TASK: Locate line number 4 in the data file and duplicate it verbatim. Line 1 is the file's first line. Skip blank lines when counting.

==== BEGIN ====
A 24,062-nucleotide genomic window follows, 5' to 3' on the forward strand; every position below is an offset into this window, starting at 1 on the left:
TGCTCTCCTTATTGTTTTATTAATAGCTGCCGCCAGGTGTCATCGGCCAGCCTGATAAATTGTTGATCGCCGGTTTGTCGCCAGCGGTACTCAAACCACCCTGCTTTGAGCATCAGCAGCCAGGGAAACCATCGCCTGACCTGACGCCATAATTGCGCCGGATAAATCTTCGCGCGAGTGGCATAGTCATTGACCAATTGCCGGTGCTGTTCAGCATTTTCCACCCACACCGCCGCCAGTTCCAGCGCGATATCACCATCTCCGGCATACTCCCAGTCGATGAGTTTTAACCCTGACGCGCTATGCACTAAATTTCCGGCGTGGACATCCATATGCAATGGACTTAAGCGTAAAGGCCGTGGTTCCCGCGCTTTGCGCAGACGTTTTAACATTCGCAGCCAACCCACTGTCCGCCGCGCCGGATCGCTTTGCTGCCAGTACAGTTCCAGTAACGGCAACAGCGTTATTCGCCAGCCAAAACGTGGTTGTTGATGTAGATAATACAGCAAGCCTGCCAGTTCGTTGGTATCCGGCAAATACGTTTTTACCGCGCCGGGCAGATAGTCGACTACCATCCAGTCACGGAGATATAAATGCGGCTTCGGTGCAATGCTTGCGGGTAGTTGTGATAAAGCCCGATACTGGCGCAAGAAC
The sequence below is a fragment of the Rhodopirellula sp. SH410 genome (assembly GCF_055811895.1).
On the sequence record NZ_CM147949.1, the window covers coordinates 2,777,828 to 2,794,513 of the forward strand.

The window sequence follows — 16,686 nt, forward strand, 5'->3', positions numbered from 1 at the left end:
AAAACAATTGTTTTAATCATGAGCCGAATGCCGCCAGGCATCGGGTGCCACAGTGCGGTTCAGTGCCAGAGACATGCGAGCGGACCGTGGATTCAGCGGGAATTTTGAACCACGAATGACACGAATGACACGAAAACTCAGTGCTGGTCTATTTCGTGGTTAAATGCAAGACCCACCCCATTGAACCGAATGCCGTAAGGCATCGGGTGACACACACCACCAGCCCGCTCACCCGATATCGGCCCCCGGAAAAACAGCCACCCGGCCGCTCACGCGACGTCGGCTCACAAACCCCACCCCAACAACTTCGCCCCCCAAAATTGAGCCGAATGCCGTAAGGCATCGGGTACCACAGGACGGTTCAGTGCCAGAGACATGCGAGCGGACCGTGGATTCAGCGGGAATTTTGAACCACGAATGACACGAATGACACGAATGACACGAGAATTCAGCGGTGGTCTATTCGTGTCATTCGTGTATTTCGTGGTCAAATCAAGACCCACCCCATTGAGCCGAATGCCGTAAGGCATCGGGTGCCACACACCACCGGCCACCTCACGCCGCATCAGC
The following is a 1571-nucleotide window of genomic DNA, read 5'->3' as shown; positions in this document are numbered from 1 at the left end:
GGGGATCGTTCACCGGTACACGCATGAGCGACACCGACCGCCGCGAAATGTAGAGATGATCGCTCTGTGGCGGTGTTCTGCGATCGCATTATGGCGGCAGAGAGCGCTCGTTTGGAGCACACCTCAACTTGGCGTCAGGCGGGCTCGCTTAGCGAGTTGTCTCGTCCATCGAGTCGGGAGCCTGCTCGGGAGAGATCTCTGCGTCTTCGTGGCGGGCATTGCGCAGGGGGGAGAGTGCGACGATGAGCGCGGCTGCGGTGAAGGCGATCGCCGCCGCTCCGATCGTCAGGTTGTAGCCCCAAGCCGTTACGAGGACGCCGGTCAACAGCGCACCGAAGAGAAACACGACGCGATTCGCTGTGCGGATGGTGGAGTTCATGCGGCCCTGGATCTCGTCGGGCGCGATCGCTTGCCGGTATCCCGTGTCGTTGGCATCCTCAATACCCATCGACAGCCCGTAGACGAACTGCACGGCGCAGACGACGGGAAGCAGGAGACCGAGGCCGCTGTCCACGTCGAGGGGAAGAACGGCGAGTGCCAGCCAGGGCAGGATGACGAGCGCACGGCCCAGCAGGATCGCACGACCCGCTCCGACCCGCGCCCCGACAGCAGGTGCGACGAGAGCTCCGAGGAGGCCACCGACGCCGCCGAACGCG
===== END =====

On the sequence record NZ_CM147949.1, the window covers coordinates 2,777,828 to 2,794,513 of the forward strand.